Chicago/Turabian Research Paper Template

Chicago/Turabian Research Paper Template is as folows:

Title of Paper

Name of Student

Professor’s Name

I. Introduction

A. Background Information

B. Research Question

C. Thesis Statement

II. Literature Review

A. Overview of Existing Literature

B. Analysis of Key Literature

C. Identification of Gaps in Literature

III. Methodology

A. Research Design

B. Data Collection

C. Data Analysis

IV. Results

A. Presentation of Findings

B. Analysis of Findings

C. Discussion of Implications

V. Conclusion

A. Summary of Findings

B. Implications for Future Research

C. Conclusion

VI. References

A. Bibliography

B. In-Text Citations

VII. Appendices (if necessary)

A. Data Tables

C. Additional Supporting Materials

Chicago/Turabian Research Paper Example

Title: The Impact of Social Media on Political Engagement

Name: John Smith

Class: POLS 101

Professor: Dr. Jane Doe

Date: April 8, 2023

I. Introduction:

Social media has become an integral part of our daily lives. People use social media platforms like Facebook, Twitter, and Instagram to connect with friends and family, share their opinions, and stay informed about current events. With the rise of social media, there has been a growing interest in understanding its impact on various aspects of society, including political engagement. In this paper, I will examine the relationship between social media use and political engagement, specifically focusing on how social media influences political participation and political attitudes.

II. Literature Review:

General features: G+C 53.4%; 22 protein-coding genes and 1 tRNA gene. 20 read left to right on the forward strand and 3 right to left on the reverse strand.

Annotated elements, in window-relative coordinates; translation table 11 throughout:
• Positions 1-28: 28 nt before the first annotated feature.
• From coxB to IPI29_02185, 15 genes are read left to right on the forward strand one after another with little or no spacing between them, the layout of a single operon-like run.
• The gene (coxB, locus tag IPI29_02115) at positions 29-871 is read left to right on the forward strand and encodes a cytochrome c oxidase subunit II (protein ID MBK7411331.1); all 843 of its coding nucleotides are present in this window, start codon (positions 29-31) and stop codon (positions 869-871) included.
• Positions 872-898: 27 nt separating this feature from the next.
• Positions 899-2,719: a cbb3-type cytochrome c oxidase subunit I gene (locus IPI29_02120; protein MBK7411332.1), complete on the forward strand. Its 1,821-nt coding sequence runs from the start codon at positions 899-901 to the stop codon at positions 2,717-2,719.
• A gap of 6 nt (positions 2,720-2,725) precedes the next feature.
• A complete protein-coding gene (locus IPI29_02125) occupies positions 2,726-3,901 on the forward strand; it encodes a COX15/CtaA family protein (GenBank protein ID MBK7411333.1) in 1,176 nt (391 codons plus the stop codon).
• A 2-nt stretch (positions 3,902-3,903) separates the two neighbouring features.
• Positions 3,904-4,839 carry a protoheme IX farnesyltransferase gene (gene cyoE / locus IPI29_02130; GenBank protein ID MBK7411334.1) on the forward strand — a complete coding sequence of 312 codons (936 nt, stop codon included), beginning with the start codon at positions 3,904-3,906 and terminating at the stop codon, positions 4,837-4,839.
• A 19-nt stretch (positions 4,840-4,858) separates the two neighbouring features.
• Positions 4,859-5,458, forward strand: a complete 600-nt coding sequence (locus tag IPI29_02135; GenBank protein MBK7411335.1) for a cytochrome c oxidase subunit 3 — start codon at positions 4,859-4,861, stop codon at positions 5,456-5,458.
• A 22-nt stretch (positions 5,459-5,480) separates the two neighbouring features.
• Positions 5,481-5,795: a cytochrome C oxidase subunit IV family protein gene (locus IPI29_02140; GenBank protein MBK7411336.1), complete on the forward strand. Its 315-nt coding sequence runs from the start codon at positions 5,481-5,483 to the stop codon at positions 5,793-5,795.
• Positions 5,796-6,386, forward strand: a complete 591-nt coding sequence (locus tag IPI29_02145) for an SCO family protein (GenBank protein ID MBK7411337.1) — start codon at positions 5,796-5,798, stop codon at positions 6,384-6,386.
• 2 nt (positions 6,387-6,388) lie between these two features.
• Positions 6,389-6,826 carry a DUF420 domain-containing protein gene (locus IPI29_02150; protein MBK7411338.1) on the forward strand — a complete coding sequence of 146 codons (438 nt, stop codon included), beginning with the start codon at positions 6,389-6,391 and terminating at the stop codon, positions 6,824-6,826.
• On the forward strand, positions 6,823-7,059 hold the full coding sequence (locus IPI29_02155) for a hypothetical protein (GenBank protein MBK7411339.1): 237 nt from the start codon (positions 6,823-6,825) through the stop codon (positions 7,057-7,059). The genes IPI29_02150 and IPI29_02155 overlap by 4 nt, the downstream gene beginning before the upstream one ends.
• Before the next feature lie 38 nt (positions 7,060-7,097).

There is a growing body of literature on the impact of social media on political engagement. Some scholars argue that social media has a positive effect on political participation by providing new channels for political communication and mobilization (Delli Carpini & Keeter, 1996; Putnam, 2000). Others, however, suggest that social media can have a negative impact on political engagement by creating filter bubbles that reinforce existing beliefs and discourage political dialogue (Pariser, 2011; Sunstein, 2001).

III. Methodology:

To examine the relationship between social media use and political engagement, I conducted a survey of 500 college students. The survey included questions about social media use, political participation, and political attitudes. The data was analyzed using descriptive statistics and regression analysis.

Iv. Results:

The results of the survey indicate that social media use is positively associated with political participation. Specifically, respondents who reported using social media to discuss politics were more likely to have participated in a political campaign, attended a political rally, or contacted a political representative. Additionally, social media use was found to be associated with more positive attitudes towards political engagement, such as increased trust in government and belief in the effectiveness of political action.

V. Conclusion:

The findings of this study suggest that social media has a positive impact on political engagement, by providing new opportunities for political communication and mobilization. However, there is also a need for caution, as social media can also create filter bubbles that reinforce existing beliefs and discourage political dialogue. Future research should continue to explore the complex relationship between social media and political engagement, and develop strategies to harness the potential benefits of social media while mitigating its potential negative effects.

Vii. References:

  • Delli Carpini, M. X., & Keeter, S. (1996). What Americans know about politics and why it matters. Yale University Press.
  • Pariser, E. (2011). The filter bubble: What the Internet is hiding from you. Penguin.
  • Putnam, R. D. (2000). Bowling alone: The collapse and revival of American community. Simon & Schuster.